Use this URL to cite or link to this record in EThOS: http://ethos.bl.uk/OrderDetails.do?uin=uk.bl.ethos.618716
Title: A critical study of internationalisation in the public universities in Ghana
Author: Gyamera, Gifty Oforiwaa
ISNI:       0000 0004 5355 0380
Awarding Body: University of Roehampton
Current Institution: University of Roehampton
Date of Award: 2014
Availability of Full Text:
Access through EThOS:
Access through Institution:
Abstract:
This research critically examines the perceptions, rationales, strategies and challenges of internationalisation at the public universities in Ghana. The study contributes to the available literature on Ghanaian higher education and internationalisation in the public universities. The research was a qualitative study and the conceptual framework was informed by postcolonial theory. The theory helped to address major questions in higher education including the infiltration of neoliberal ideas, inequalities and exclusions, and the perpetuation of colonial legacies in international discourse. Three public universities were purposely selected as case studies; respondents were administrators, deans, heads of departments, academics, and students from these selected universities. Personnel from the supervisory bodies of higher education in Ghana were also interviewed. Data gathering included interviews, documentary analyses and observations, and analysed using content and discourse analyses. The findings indicate that internationalisation is perceived as an important concept in the universities in the study. There are, however, dominant discourses and views of internationalisation that seem to be rooted in colonialism and the marginalisation of Indigenous Knowledge Systems. I argue that the global influences of capitalism underlie many of the strategies of the universities. Though the meanings, rationales and strategies of internationalisation are similar in all the universities, there are different nuances in the various institutions’ thinking and approach. In spite of their efforts, the universities in the study are confronted with a lot of challenges which limit their ability to offer an alternative to the dominant internationalisation discourse. I argue, however, that internationalisation is a problematic concept which should be engaged with critically; there is a need for a critical orientation to iii internationalisation that appreciates and emphasises difference, and which enriches the educational experiences of students.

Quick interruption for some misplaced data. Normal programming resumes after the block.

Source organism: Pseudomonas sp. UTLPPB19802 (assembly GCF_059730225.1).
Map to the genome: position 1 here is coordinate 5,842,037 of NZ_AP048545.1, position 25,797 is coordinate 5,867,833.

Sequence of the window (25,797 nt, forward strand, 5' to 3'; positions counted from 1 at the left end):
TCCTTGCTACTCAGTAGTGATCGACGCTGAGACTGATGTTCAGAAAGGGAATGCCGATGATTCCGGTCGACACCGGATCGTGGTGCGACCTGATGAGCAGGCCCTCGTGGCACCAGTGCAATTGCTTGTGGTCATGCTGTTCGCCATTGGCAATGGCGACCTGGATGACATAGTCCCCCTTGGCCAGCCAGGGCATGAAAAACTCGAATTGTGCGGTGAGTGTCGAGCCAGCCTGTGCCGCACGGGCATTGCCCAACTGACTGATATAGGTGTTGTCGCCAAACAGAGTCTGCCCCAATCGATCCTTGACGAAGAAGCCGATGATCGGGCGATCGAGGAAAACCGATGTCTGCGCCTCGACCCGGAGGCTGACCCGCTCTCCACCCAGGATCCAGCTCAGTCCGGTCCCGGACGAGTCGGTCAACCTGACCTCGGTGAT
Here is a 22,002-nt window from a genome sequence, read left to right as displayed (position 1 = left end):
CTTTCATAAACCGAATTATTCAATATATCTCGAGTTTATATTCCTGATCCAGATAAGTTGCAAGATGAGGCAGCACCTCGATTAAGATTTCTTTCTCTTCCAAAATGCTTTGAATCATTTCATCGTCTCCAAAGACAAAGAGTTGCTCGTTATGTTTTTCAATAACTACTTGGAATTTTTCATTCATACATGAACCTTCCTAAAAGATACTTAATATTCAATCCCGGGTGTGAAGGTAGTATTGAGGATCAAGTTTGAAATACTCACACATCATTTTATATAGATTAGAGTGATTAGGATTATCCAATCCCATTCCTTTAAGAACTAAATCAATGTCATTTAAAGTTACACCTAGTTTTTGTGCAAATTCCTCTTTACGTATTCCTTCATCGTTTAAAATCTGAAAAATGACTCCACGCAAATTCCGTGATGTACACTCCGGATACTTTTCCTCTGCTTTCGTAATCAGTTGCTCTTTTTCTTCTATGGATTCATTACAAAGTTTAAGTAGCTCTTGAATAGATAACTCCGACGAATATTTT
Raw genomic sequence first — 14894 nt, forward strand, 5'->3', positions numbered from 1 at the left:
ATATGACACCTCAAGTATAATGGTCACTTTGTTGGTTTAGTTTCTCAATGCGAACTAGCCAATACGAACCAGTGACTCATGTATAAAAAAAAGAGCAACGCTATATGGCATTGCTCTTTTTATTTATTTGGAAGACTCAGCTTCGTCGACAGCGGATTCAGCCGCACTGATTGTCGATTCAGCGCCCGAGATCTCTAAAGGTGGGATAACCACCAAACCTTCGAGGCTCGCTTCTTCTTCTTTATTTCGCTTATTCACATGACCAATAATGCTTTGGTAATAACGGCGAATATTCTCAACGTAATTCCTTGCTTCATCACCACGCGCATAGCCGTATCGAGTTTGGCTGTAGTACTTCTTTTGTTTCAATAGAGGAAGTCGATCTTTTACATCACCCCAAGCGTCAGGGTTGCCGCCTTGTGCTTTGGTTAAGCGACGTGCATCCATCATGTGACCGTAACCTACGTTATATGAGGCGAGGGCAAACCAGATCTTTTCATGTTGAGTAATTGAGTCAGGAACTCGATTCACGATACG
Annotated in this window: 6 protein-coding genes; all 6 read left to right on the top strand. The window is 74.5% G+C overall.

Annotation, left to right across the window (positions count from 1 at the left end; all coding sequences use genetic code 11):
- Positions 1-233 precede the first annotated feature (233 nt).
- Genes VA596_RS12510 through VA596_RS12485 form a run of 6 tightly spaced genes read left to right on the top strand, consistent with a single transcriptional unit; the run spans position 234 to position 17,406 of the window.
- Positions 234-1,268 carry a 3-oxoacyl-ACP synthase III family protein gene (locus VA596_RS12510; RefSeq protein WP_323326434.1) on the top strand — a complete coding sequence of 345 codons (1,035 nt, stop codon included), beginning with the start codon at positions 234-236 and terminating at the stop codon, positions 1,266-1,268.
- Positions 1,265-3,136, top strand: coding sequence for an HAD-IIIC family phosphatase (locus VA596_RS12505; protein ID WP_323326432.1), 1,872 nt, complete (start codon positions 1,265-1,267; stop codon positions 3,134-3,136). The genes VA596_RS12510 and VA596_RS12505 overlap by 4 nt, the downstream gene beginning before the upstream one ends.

Supervisor: Burke, Penny Jane Sponsor: Not available
Qualification Name: Thesis (Ph.D.) Qualification Level: Doctoral
EThOS ID: uk.bl.ethos.618716  DOI: Not available
Share: